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24

kaufen Same as buy in English. Works for pretty much every situation, from chewing gum to real estate to bribery ;) Needs an accusative object, e.g. Ich kaufe einen Apfel. Er hat ein Auto gekauft. einkaufen This leans more towards shopping ("einkaufen gehen" = "to go shopping"). As a noun it is also often used in the context of a corporate ...


24

Don't try to use the old spelling if you are a foreign student. Partial use of the old orthography will endear you to no one. Neither is it likely that the occasional "daß" will make you look out of date. Many people have continued to use "daß" while not applying most of the other concerned old orthography rules because most people never knew them. But the ...


21

IMO there are two basic uses for cute: young animals and humans, or adult humans which you feel attracted to / would like to date. I will try and explain the usage of the more common meanings and also give some idea about subtle differences (this may be a little bit subjective). niedlich: cute as in a cute kitten. You would feel a little bit protective ...


21

"Mir" hat oft die Bedeutung von "für mich". Sing mir das vor! Schreib mir das auf! etc. Mit einer Negation bedeutet es hier, dass du mir zuliebe nicht einschlafen sollst, oder dass ich mich dafür verantwortlich fühlen würde oder dafür verantwortlich gemacht werden würde (wie auch im englischen Beispielsatz). Das ganze wird gerne auch passiv-aggressiv ...


20

I have never connected dingsbums with bumsen. I don't think this connection is usually made. To me dingsbums is a perfectly fine word to use, albeit very colloquial and hence not necessarily appropriate in serious situations. It's only rude if you keep referring to somebody as dingsbums whose name you should know. ;-) Dingsda, dingenskirchen and ...


17

All three options are very common. In my opinion the most used (and maybe just a tick more formal than the other two) is Mit freundlichen Grüßen From a translator's point of view the most accurate of Best wishes is Beste Grüße Edit Here's a Google Ngram graph which shows that Mit besten Grüßen was always and is still used in German:


16

I personally use both words randomly to agree with what others say. Neither of these is rude or slang. In my opinion they can be used in a formal (business) discussion without any concerns.


15

Welcome to GL&U! "Entschuldigen" is the verb form. "Entschuldigung" is the noun form. EDIT--additional information: If you are asking about the difference between "das Entschuldigen" and "die Entschuldigung", then this has to do with a grammar rule rather than just a dictionary entry definition. "Das Entschuldigen" is an example of a gerund ...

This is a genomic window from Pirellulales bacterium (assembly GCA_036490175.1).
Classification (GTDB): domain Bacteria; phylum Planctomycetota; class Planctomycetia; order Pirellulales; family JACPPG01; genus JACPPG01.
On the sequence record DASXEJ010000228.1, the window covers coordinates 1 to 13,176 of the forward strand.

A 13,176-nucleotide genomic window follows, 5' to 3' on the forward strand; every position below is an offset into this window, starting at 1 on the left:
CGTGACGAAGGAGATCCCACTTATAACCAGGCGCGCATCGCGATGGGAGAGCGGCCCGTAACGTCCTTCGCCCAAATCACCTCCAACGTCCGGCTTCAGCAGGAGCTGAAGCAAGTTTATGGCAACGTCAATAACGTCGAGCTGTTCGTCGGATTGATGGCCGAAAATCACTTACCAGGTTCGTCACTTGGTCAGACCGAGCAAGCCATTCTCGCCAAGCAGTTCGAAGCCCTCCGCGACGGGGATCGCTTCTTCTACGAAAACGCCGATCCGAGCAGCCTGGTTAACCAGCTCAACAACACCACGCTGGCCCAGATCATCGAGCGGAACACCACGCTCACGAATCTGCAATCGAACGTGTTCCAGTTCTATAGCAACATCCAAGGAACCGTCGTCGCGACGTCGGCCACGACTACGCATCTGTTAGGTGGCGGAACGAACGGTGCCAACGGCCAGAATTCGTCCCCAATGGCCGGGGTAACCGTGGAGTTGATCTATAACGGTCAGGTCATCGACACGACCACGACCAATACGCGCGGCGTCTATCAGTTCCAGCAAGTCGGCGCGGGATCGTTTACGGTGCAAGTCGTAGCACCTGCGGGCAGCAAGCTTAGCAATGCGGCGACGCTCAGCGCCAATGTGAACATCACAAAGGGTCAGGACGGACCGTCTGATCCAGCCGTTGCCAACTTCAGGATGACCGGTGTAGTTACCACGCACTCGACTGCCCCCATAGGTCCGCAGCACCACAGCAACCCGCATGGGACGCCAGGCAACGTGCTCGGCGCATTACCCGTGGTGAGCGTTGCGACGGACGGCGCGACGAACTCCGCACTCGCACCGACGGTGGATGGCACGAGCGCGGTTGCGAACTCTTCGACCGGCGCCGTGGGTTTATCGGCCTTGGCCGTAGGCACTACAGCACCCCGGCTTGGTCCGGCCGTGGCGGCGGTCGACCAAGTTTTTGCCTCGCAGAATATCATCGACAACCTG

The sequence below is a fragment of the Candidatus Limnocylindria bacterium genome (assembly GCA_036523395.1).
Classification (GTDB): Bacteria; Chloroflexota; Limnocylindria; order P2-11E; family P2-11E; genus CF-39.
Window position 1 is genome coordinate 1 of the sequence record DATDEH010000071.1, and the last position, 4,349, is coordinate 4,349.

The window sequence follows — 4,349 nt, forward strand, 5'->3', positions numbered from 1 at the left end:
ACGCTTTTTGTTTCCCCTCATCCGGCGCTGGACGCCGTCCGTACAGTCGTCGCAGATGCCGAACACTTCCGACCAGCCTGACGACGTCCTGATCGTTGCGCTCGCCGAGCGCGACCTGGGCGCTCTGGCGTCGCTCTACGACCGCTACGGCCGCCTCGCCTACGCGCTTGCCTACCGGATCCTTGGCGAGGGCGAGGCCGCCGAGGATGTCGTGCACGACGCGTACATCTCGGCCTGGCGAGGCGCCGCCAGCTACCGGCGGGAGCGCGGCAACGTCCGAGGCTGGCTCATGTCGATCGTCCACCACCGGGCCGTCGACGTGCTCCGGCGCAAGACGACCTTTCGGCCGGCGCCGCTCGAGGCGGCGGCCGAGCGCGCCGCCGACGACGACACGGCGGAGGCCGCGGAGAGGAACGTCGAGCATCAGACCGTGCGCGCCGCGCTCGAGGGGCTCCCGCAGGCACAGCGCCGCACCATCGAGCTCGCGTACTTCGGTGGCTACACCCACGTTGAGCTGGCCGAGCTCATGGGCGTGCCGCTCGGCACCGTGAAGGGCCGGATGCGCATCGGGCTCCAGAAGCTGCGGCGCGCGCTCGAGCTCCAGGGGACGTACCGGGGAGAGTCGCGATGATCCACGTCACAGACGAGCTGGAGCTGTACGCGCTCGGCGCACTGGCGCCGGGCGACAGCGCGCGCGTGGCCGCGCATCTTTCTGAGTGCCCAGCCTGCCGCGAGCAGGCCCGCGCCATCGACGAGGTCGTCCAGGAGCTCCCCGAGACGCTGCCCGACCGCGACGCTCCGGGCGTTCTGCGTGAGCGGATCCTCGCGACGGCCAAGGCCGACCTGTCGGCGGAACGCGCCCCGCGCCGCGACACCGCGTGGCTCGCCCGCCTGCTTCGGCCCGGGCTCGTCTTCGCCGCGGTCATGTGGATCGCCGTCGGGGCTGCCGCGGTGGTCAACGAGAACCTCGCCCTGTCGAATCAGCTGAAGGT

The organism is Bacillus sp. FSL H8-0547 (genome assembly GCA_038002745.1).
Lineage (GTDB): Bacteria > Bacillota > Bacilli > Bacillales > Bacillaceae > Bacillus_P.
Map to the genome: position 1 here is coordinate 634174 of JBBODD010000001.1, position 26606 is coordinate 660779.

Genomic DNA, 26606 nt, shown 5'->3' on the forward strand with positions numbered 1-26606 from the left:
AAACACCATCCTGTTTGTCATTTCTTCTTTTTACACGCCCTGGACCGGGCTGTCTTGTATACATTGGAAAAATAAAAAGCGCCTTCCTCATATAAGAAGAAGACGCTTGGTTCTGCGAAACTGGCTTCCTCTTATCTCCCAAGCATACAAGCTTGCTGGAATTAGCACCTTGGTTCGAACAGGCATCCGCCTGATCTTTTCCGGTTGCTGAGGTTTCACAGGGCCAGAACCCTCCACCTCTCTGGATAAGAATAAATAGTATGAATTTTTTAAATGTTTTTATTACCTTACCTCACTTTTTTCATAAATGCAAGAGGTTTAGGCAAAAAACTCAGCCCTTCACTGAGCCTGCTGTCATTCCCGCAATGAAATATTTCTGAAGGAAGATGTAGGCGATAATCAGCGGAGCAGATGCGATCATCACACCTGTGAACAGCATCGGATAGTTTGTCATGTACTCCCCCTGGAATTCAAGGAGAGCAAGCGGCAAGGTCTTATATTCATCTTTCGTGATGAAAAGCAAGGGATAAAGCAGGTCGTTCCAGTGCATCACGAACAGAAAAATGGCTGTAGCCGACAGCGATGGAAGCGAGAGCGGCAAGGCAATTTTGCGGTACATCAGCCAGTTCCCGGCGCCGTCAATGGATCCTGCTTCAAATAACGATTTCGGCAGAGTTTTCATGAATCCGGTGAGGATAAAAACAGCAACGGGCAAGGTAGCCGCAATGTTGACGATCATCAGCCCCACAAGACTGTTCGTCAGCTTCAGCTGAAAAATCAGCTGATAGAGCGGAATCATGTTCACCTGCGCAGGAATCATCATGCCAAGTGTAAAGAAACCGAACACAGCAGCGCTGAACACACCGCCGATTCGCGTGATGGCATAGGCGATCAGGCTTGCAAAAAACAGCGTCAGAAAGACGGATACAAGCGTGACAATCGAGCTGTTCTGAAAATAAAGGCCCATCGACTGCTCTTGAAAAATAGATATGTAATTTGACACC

15

Ich bin nicht der Bademeister, ich bin ein Gast. translates to I'm not the pool attendant. I'm a guest. while Ich bin kein Bademeister, ich bin Gast. translates to I'm no pool attendant, I'm guest. The difference, from my understanding, is that at least in this particular exception the first sentence could be said by a pool assistant ...


15

In Germany the correct term is "Frühstück", nobody is using the term "Morgenessen" but in Switzerland the term "Morgenessen" is used. I have to admit that it would be consistent, though, because there are both "Mittagessen" and "Abendessen".


15

It is still used. Just not as much. You need it, if there is no info about time in the sentence, when you want to emphasize your resolve, or when the present tense could be misunderstood as a general statement of habit.... which is basically because no time is indicated. Ich werde das nicht länger dulden. In New York werde ich sooooo shoppen gehen, ...


14

Dazu steht im Zwiebelfisch: Die Wendung "meines Wissens" in der Bedeutung von "soviel ich weiß" steht ohne die Präposition "nach". Es heißt: "Meines Wissens war Peter der Große Zar von Russland", nicht "Meines Wissens nach war Peter der Große Zar von Russland." Dasselbe gilt für den Genitiv von "Erachten", auch hier heißt es nicht "meines ...


14

Perception of your writing The majority of the people are used to the new spelling now, so I'd suggest writing in new spelling simply because it would appear strange to not use it. Most people should know you are no native and therefore they'll expect you to write in the new orthography. As for those minority using the old spelling nevertheless, it's their ...


14

Don't compare German to English. In German we're not talking about direct and indirect objects. What we concern about are cases: nominative accusative dative genitive The question "Wie geht es dir?" is an example of dative. And the dative form of du is dir. In many cases you can consider the German dative case being an indirect object and the German ...


13

In the end both mean the same. The usage of "Jägermeister" is obsolete. Nowadays when saying "Jägermeister" you usually refer to the alcoholic drink. "Weidmann" or "Waidmann" is the technical term used by hunter and is also well known in "Weidmannsheil" and "Weidmannsdank", a greeting. The informal term is just "Jäger"